Breast cancer is one of the most common reasons causing women to undergo tumor resection by lumpectomy (removal of tumor) or mastectomy (removal of breast). Women will have one or both breasts removed. If you are considering a mastectomy or have previously undergone a mastectomy, it is helpful to talk to a Plastic Surgeon to determine your reconstructive options. Often times the first stage of reconstruction can be performed at the same time as the mastectomy procedure, or may need to be delayed depending on whether radiation is needed right away or not. Dr. Brown will work closely with the team of doctors made up by your surgical oncologist, medical oncologist, and radiation oncologist to help plan the type of reconstruction that is best for you. Reconstruction typically restores a sense of wholeness and helps patients continue with their lives. It will not restore you breasts to their original look or feel, but will leave you with an illusion of a breast mound.
However, breast reconstruction is not for everyone. It requires more than one operation that may take up to a year to complete. Some women choose not to undergo reconstruction and are very comfortable with their decision. For those women who prefer restoration of the breasts, several good techniques are currently available. There are a variety of operations that may be performed that can be divided into two main categories: procedures that borrow your own tissue from one part of the body, or strictly implant based reconstruction with saline or silicone implants.
How do I know what procedure is right for me? - At your initial consultation, Dr. Brown will discuss all the options with you. This will be a lengthy discussion lasting 30-60 minutes. It is our goal that no one leaves after a breast reconstruction consultation with doubts or unanswered questions. The procedure that you choose will be based on your desires and goals, lifestyle, overall health, body type, and what the oncologic team feels is the safest course of action for you.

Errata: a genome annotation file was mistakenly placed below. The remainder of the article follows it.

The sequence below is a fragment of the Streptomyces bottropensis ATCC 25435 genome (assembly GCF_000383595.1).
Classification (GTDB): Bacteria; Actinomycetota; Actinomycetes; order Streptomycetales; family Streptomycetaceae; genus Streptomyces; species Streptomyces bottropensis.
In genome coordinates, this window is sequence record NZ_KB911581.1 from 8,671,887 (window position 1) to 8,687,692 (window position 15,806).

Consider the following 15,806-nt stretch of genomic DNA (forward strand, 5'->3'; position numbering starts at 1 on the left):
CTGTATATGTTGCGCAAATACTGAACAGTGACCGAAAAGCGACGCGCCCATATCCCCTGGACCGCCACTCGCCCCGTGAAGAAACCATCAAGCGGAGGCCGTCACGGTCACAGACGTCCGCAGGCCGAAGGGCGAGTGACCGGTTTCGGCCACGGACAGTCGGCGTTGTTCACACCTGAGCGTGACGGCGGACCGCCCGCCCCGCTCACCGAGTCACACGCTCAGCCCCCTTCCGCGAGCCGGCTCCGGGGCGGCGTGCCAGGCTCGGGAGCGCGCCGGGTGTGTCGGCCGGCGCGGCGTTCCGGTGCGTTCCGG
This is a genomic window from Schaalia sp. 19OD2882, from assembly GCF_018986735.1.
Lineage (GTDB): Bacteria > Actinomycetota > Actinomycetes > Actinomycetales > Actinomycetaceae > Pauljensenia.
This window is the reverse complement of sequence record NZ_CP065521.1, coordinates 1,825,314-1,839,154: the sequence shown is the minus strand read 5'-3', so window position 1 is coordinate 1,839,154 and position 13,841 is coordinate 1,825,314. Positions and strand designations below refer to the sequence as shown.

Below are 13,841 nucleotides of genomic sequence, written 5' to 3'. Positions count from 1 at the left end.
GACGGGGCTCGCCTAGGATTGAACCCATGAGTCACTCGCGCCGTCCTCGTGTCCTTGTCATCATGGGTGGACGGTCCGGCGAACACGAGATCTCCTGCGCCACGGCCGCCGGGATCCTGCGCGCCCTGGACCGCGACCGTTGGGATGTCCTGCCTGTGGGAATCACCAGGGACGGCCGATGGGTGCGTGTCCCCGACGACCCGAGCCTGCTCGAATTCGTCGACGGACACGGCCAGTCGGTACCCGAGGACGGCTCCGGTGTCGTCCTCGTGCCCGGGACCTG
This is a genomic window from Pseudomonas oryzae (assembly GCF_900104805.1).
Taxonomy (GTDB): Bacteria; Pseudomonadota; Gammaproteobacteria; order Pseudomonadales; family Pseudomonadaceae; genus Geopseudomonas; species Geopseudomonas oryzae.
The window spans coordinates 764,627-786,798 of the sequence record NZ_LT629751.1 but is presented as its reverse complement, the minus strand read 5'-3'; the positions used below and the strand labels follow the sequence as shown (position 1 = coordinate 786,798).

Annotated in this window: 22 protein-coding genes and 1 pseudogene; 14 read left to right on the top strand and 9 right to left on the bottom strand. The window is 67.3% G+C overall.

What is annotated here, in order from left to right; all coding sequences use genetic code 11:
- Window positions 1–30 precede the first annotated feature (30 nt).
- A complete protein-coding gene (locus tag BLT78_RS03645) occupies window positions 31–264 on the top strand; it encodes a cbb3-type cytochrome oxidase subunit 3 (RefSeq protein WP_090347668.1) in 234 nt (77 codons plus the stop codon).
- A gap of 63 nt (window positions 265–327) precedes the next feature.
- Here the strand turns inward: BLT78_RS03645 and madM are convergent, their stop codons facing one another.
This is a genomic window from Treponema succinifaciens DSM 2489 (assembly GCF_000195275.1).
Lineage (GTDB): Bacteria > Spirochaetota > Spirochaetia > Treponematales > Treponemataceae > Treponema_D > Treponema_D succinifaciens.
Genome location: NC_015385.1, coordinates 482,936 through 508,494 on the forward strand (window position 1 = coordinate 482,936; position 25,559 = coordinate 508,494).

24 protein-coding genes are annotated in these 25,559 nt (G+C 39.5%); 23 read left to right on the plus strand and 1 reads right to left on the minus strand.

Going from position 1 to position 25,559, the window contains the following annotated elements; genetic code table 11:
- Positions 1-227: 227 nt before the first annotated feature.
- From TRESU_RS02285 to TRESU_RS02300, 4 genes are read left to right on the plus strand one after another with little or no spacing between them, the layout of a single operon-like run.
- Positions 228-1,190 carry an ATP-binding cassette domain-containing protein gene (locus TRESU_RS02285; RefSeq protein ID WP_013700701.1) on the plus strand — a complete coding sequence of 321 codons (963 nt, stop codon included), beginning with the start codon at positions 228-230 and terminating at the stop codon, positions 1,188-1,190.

Surgery & Incisions
If you have an implant based reconstruction we will use the same mastectomy incisions made by your surgical oncologist to remove the breast whether it is at the same time as your mastectomy (immediate reconstruction), or weeks, months, to years later (delayed reconstruction). If we use your own tissues for reconstruction you will have additional scars that Dr. Brown will discuss with you at your consultation.
What does an implant/expander reconstruction involve? - An implant/expander reconstruction can be performed after a mastectomy. This technique is usually a two-step process. The first stage involves placing a tissue expander underneath the pectoralis (chest) muscle. The expander is gradually inflated like a balloon by filling it with saline. This is done weekly in the office starting several weeks after all wounds have had time to heal. Once the skin has been adequately expanded over 6-8 weeks, a second surgery is planned. The second stage involves removal of the expander and replacement it with a permanent implant (saline or silicone). It is important to know if you will be having radiation this second stage will not be performed for a minimum of 6 months after the end of radiation is completed. This is because your skin needs time to recover from the damage that radiation causes to the blood supply and the elasticity of your skin.
Breast Reconstructive Options
What does using my own tissue involve? - If you choose to use your own tissue there are two main regions of the body that offer excellent reconstructive options, the abdomen and the back tissue. These two flaps are called the Latissimus Dorsi muscle flap and the Trans-Rectus Abdominus muscle flap (TRAM). There are many variations to the TRAM flap that Dr. Brown will discuss with you.
Latissimus Dorsi Muscle Flap: The Latissimus Dorsi muscle flap procedure borrows skin and muscle from the back, and leaves a scar where the skin was removed. Every attempt is made to hide the scar within the bra line. Sometimes the Latissimus Dorsi muscle flap can be combined with an implant if necessary.
TRAM (Trans-rectus abdominus muscle) flaps: The TRAM flap is created from lower abdominal tissue and muscle similar to a tummy tuck procedure. It is usually obtained from the skin and fat which would normally be discarded in a conventional "tummy tuck". However, the muscle is used to give this tissue blood supply that it needs to survive and will be used in the reconstruction. In this manner the TRAM flap can be delivered to the chest wall while still attached to one of the abdominal wall muscles. These muscles allow blood flow into the tissue so it remains healthy and alive.
How long does the surgery take? - The length of surgery is highly variable depending on which flap is used and if one or both breasts are being reconstructed. In addition to the time it takes the breast surgeon to perform his or her part, the reconstruction can take anywhere from an additional 1-3 hours (for an implant/expander reconstruction) or to 6 hours for a more complicated reconstruction such as a TRAM flap. Dr. Brown will have a better estimate of the length of the procedure after your initial consultation.